Good morning, Saturday people!
Switching it up for Toni who is working hard down at New York Comicon, I come to you bearing some advice on a topic that I’ve felt many different ways about through the years, and watched myself have all kinds of reactions to (some which were even surprising to me). Competition. That’s right, we are going to talk about competitors, and if you’re making wares that you’re selling, I suspect you’ve already encountered this and probably also have strong feelings about it, or maybe you’re still not sure how you want to feel about it.
So here we go. We’ve all heard that a little competition is a healthy thing, and I fully believe that’s true. Knowing that there are other people out there doing something the same or similar to what you’re doing can have many different effects and one of them is to drive you to make your product better, of a higher quality, of a different focus. It forces you to look at your product – whatever it is – and makes you try to find a way to set you apart from those who are doing something similar. This is fantastic in that it creates innovation within your making.
But that’s the easy part of dealing with the competition. It gets more difficult when you can see negative impacts on your business and when you have to deal with competition right in your back yard – or across the dealer’s room, if you’re vending at a convention or marketplace. So. You’ve found someone who make something similar to you, or possibly the same. Now what? Do you scope out their wares to figure out if they are better than you? Absolutely you should. If someone is doing something better, you need to know what it is, and if you’re a cut above, you need to see what you must do to stay in that position. Now… does that mean you need to hate this person with the passion of a thousand firey burning suns? Not necessarily. After all, they’re doing just the same thing you are – trying to make money in making something they love.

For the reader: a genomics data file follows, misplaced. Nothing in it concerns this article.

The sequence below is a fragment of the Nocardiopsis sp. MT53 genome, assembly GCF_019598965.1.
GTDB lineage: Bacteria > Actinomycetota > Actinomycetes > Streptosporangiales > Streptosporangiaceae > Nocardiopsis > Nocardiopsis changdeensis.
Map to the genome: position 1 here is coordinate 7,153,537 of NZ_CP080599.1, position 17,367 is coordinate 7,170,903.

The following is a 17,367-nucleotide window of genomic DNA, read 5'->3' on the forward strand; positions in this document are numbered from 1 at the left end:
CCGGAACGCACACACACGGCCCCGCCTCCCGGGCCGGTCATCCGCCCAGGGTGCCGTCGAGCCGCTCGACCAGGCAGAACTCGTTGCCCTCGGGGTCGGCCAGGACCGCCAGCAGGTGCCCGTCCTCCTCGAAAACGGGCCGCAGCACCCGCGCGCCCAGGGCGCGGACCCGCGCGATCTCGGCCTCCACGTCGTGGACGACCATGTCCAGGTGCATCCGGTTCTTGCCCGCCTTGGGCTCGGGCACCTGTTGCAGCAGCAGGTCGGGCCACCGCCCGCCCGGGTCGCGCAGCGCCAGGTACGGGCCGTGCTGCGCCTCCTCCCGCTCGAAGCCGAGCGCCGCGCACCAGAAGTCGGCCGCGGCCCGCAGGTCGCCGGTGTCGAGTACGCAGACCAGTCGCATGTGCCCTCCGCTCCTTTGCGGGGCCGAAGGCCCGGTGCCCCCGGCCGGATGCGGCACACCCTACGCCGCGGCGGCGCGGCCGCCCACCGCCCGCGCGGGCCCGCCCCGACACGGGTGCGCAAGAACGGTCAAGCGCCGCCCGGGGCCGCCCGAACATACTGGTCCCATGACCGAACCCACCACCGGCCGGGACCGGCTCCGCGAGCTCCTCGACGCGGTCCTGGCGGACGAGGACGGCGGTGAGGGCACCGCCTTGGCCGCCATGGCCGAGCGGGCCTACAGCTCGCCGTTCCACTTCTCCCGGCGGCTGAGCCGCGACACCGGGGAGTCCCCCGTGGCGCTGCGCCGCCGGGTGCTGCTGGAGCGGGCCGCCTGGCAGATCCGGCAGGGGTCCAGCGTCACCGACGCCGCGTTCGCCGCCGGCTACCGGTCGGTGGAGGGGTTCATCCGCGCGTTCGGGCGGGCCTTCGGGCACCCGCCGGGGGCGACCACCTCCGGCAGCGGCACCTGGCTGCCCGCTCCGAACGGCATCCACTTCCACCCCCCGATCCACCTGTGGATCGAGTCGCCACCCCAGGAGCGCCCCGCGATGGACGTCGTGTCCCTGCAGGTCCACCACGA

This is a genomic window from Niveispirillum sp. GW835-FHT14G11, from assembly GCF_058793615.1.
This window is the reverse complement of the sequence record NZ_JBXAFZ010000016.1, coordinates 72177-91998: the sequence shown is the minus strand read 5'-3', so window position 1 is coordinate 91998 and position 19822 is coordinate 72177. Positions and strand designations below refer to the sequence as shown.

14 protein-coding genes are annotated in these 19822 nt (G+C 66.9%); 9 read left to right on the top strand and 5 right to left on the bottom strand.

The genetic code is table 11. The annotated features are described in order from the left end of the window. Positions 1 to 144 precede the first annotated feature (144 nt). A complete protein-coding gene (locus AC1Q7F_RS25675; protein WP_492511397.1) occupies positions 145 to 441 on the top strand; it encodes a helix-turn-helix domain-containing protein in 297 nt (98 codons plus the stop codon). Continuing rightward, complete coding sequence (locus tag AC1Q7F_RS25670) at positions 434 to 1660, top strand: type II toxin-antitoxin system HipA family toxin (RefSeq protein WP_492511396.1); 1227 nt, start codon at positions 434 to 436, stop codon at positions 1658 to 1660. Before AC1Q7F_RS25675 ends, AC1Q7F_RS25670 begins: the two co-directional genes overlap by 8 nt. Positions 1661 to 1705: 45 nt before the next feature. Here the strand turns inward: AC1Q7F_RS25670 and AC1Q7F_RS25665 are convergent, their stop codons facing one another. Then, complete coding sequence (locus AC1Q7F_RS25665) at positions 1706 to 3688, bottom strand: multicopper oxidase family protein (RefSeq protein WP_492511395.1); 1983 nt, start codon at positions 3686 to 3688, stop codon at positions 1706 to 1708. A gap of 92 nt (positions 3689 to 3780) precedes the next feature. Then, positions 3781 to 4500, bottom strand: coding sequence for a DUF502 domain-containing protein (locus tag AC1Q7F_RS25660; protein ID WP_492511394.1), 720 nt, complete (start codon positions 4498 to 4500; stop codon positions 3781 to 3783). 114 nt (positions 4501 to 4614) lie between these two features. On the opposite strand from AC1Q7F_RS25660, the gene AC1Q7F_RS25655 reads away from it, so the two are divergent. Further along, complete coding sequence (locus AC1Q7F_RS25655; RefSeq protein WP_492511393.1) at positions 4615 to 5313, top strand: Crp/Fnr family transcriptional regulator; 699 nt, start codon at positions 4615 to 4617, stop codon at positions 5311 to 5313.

And who can fault them that? I certainly can’t. So, you’ve found your competition, you’ve scoped them out online, in person, and perhaps even bought something to see how it holds up. Eventually, you will need to come face to face with this person, and talk to them. This can be especially hard if they are making what you are making, and not just something similar or a different product with the same technique. First thing’s first… suck it up, buttercup. I mean it. You can’t judge a person without meeting them first, so give them a chance to impress you with their stunning personality. There’s several very good business reasons to do this, though it may not be obvious at first.
The first reason is knowledge. This person has a wealth of knowledge that comes from different backgrounds as yours, and this could mean a whole lot of good things for you, but remember, information like this will only be offered if they trust you and don’t feel that your business is a threat to theirs. There’s a lot of money floating around the world, and lots in every industry. There’s plenty to go around, and remember, customers like to taste the rainbow of people who make the things that they like. I have many clients who cross over with a number of other people making the same item, and you can’t let that get to you. In fact, if you’re sour about it, your clients will pick up on it. So go and talk to your competitor, even if it makes your insides clench, and see if you can make a business associate out of them.